It's been less than six months since Melissa Mark-Viverito finished a distant third place in the special election for Public Advocate.
Now, the former City Council Speaker is taking another stab at winning public office, jumping into the race to replace Bronx Rep. José Serrano, who will retire in 2020 after almost 30 years in office.
Mark-Viverito announced her candidacy for the 15th Congressional District on Wednesday, though the Democrat spent the day in El Paso, site of last weekend's mass shooting, where she tweeted photos from a unity rally. Mark-Viverito was in El Paso in her current capacity as interim president of the Latino Victory Fund, which seeks to help elect Latino candidates.
Mark-Viverito will be the sixth Democrat to mount a campaign for Serrano's seat.
Mark-Viverito's campaign is highlighting progressive reforms she won during her four years as speaker in areas like criminal justice and immigration.
One of Mark-Viverito's chief rivals in the race is Bronx Councilman Ritchie Torres, who doesn't sound like someone who sees her as much of a threat:
"If you take an objective view, the fact is there are two front-runners," Torres said.
Torres says that's him and fellow Bronx Councilman Ruben Diaz Sr. Though he's been widely condemned for his anti-gay views, Diaz enjoys widespread name recognition. Before joining the council, he spent 15 years in the state Senate.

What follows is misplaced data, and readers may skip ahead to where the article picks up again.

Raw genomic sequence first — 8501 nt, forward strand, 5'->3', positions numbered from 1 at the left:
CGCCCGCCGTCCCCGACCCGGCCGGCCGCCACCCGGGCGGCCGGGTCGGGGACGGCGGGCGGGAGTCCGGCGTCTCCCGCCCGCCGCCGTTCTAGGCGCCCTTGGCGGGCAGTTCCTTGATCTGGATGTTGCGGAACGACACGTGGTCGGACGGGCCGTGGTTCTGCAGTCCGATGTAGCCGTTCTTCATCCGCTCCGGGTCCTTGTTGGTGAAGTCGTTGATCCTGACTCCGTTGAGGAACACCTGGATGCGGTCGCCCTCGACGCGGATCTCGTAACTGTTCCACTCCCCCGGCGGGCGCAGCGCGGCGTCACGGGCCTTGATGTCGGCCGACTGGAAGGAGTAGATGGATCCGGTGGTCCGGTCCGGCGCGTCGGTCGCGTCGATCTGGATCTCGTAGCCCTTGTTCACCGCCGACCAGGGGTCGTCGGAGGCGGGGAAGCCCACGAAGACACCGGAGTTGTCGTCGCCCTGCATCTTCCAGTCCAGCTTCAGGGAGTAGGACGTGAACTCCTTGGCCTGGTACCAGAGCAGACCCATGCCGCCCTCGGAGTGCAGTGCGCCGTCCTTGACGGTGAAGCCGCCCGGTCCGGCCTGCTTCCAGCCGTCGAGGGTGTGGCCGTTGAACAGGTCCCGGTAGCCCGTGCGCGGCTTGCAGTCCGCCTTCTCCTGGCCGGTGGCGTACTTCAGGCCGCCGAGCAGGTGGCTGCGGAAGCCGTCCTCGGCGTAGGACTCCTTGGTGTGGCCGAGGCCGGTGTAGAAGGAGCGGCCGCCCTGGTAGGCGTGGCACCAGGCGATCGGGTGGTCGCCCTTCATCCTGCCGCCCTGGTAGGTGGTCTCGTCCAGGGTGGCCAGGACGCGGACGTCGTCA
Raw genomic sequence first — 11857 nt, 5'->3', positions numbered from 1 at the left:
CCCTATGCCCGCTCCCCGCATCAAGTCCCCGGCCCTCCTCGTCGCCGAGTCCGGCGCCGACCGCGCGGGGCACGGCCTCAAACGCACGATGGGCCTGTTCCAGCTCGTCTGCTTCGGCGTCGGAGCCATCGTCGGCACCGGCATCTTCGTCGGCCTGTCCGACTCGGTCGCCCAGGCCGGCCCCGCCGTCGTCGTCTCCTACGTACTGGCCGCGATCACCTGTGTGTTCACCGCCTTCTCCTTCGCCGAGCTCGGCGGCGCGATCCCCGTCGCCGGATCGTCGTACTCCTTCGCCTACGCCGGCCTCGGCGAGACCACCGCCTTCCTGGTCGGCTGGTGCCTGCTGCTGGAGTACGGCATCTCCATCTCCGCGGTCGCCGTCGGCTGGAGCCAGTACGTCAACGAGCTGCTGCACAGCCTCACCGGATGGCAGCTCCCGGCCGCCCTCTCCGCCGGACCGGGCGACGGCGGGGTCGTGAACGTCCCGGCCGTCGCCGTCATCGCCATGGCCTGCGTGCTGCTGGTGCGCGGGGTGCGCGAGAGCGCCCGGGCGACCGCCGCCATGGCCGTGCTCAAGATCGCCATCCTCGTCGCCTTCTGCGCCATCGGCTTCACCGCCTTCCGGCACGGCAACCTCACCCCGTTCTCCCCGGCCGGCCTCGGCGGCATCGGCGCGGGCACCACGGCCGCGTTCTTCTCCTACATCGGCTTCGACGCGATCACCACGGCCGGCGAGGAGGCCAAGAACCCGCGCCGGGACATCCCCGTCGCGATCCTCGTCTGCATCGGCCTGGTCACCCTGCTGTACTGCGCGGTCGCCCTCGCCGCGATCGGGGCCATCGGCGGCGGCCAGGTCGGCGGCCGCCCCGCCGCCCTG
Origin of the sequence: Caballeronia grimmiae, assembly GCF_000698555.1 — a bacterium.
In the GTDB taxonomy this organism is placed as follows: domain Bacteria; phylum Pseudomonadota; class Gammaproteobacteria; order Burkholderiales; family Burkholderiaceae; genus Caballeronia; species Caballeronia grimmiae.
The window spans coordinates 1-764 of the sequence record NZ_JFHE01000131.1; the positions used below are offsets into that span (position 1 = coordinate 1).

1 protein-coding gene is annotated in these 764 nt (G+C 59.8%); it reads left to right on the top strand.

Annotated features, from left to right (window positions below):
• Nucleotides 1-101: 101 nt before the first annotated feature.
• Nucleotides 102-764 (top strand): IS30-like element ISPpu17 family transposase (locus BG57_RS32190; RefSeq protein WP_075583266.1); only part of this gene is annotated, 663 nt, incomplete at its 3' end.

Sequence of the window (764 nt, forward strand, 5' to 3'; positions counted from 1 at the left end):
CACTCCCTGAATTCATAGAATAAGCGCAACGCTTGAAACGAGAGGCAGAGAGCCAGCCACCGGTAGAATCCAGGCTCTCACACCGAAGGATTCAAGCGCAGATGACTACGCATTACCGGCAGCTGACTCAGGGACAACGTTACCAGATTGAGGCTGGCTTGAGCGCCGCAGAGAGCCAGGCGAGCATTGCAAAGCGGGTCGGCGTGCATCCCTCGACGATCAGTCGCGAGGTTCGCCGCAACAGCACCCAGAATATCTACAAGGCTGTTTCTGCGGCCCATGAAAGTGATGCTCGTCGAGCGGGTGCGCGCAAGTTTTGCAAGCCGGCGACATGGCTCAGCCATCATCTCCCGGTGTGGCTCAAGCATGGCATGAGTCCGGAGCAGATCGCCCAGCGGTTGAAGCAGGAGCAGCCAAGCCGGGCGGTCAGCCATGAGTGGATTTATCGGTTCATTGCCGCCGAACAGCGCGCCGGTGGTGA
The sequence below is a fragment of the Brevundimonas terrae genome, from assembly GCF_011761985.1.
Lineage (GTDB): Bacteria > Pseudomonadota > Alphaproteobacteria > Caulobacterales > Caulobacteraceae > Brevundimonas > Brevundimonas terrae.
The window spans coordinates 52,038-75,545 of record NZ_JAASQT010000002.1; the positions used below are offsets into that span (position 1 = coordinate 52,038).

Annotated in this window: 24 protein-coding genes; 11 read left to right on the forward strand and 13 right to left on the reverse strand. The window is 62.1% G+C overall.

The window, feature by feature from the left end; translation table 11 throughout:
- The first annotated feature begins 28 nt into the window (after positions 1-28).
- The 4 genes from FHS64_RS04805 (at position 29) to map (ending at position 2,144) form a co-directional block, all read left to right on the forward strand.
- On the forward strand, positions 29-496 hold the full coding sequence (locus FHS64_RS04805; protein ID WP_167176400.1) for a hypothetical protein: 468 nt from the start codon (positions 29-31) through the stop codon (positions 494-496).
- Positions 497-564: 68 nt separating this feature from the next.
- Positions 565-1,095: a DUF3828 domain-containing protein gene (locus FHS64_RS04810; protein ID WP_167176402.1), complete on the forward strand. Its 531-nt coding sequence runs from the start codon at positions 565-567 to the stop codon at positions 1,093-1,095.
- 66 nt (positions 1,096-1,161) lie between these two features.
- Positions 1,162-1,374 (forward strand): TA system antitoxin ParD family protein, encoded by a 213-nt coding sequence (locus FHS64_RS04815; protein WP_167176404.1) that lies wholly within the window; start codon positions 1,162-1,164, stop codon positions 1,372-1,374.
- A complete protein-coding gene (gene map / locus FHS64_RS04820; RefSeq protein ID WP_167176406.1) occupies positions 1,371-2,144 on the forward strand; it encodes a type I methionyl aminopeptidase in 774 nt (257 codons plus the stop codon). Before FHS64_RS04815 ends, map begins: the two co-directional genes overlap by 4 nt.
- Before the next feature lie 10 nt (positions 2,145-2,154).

Another early entrant to the race was State Assemblyman Michael Blake, who also ran for Public Advocate. Both he and Torres touted their Bronx credentials; Mark-Viverito lives in East Harlem, outside the district, though she did represent parts of the district as a council member. Congressional representatives are not required to live in the districts that they represent.
"I think I'm the only elected in the race that is born, raised, and currently lives in the actual congressional district," Blake said. "I think that sends a message."
"The South Bronx should be represented by a true Bronxite who has lived the struggles of working people. Period," Torres said.
Mark-Viverito first announced her candidacy in an interview with thecity.nyc.
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